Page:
The three largest producers of Covid-19 vaccines could have funded the entire cost of vaccinating Africa with the money they paid stockholders this year – and vaccine-sharing charity COVAX isn’t bridging the gap, analysis shows.

Pfizer, Johnson & Johnson, and AstraZeneca, the three top producers of Covid-19 vaccines, could fund the vaccination of the entire continent of Africa, some 1.3 billion people, vaccine advocacy group the People’s Vaccine Alliance revealed on Thursday.

Or rather, they could have funded all those jabs if they hadn’t spent that money to pay out $26 billion in stock buybacks and dividends to their shareholders. The vaccines have largely been sold to wealthy countries, netting Pfizer/BioNTech and fellow mRNA vaccine producer Moderna a whopping $33.5 billion, and many of the recipient countries bought so many extra shots that their citizens are – in the case of Canada, at least – expected to be covered as many as five or more times over.

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Many of the frontrunner companies promised to pick up the cost of vaccinating less wealthy nations in the early days of the vaccine research, a promise which helped secure funding from governments and charitable initiatives. However, touting their unusually charitable behavior in the early days of vaccine purchasing and development has largely evaporated now that the moneyed West has its supplies locked down and third world countries are finally able to get in line for theirs. Pfizer and its colleagues are starting to talk about upping their prices again – “once we get beyond the pandemic environment,” in the words of chairman Albert Bourla.

Given that infection and death rates for Covid-19 in Africa never reached the level of a “global disaster,” early on in the epidemic, it seems they’re plotting to gouge the entire continent for a medicine it doesn’t need nearly as badly as other countries, except in the eyes of the WHO. Given the continent’s familiarity with less expensive drugs like chloroquine – a familiar and comparatively safe remedy for malaria – many doctors had already been using that off-patent formulation rather than twiddling their thumbs and watching patients die for months awaiting the arrival of the much-lauded Western miracle vaccine.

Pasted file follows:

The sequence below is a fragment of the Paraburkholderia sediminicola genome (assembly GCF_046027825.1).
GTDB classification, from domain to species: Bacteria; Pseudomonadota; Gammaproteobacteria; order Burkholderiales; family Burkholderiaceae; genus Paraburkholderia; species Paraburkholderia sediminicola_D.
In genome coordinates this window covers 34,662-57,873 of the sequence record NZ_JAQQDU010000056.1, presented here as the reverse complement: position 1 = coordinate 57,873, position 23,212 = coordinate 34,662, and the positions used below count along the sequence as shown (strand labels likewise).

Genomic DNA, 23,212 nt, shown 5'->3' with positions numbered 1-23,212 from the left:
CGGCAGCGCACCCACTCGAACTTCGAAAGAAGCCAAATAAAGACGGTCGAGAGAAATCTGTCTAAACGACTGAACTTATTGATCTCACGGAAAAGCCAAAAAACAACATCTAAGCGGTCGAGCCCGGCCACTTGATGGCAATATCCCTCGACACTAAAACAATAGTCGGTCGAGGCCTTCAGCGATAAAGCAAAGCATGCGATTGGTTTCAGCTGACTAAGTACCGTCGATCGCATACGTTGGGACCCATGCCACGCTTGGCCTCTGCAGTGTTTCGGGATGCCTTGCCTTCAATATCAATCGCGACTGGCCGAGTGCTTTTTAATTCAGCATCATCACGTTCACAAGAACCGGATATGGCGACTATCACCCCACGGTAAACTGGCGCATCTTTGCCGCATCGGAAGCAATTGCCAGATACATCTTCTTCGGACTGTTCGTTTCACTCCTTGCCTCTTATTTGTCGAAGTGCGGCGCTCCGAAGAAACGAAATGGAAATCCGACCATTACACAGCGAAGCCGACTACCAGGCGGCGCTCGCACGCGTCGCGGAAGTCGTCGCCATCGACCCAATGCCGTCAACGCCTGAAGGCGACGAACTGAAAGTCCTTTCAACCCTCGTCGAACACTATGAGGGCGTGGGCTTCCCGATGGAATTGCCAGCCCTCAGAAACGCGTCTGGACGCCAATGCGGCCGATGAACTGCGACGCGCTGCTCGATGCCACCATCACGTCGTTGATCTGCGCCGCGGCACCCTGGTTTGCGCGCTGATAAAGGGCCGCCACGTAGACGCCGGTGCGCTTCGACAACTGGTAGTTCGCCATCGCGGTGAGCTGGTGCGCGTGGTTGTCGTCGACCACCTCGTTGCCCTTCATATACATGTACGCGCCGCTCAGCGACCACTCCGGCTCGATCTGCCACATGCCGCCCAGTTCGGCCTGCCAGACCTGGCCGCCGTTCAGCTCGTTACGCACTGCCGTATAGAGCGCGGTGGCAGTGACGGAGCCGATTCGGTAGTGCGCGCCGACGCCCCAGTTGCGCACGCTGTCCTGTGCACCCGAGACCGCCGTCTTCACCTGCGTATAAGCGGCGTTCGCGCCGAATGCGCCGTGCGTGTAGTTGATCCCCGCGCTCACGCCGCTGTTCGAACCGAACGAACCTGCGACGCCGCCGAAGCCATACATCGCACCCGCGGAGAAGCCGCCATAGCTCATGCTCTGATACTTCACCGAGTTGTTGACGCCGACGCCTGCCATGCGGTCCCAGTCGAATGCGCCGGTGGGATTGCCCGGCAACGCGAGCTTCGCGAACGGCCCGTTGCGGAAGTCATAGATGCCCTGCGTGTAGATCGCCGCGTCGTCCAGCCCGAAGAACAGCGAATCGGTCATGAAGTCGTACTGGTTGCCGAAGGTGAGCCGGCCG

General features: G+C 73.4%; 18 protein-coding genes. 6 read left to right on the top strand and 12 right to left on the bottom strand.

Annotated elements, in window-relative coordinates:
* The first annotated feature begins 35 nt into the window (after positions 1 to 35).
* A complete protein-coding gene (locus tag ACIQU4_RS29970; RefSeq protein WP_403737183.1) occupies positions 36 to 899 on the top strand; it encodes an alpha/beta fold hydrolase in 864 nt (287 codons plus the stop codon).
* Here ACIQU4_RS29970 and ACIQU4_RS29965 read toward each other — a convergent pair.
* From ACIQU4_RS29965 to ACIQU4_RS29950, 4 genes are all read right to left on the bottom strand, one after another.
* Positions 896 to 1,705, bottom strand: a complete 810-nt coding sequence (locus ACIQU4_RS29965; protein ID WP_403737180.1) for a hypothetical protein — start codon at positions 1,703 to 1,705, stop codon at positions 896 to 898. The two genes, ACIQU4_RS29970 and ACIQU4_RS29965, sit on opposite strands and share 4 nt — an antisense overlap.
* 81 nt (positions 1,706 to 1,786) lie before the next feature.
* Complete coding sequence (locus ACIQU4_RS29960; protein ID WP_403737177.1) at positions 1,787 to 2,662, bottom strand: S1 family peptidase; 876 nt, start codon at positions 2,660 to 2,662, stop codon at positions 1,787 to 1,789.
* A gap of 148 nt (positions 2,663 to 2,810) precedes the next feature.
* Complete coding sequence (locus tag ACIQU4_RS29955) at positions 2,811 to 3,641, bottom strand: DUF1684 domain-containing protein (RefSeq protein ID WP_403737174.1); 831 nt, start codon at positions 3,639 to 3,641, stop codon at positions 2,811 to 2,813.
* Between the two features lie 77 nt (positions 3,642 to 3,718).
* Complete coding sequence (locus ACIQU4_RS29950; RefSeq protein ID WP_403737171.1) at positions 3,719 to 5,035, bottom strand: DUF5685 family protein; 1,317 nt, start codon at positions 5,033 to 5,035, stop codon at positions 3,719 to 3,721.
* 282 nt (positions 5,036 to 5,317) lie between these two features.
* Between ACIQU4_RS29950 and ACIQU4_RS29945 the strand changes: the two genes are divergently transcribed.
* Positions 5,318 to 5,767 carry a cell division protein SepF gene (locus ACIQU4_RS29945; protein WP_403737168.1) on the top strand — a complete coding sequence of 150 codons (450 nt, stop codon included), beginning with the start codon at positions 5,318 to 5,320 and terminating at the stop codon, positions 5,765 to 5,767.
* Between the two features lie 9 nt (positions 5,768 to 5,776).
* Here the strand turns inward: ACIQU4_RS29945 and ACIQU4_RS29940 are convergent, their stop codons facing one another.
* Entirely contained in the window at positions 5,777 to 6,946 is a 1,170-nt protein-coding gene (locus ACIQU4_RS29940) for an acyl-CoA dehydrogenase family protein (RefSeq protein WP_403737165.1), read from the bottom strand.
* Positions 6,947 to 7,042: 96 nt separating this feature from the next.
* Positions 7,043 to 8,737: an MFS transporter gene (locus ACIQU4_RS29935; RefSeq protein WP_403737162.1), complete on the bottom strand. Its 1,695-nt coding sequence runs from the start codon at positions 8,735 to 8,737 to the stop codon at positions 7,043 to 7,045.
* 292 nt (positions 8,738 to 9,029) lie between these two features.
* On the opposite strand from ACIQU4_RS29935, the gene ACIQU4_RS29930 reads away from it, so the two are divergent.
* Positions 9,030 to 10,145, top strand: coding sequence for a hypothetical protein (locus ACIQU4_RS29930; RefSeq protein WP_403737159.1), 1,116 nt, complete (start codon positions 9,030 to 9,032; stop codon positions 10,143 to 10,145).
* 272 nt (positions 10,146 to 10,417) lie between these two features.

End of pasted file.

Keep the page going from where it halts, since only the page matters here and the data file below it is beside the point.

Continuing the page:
With vaccine passports now looming in the future, however, many Africans face the steep prices of not just second or third “booster” shots but the initial shots themselves – all sold at full price. For countries dealing with a full plate of equally if not more deadly diseases, being told their inhabitants can’t travel without getting a jab for Covid-19 comes off as wildly unfair.

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To make matters worse, the US and members of the EU have already banded together to block a legal loophole that would have allowed an exception to a World Trade Organization rule permitting pharma companies – their much-sought-after products funded in large part by government cash – to share their vaccine formulas with generic drugmakers. This measure would allow impoverished nations to quickly and cheaply inoculate their residents, treasured vaccine recipes in hand, but it would take some of the profits out of Pfizer and its friends’ pockets – and thus must not be permitted, in the eyes of the Western nations these companies call home. (RT)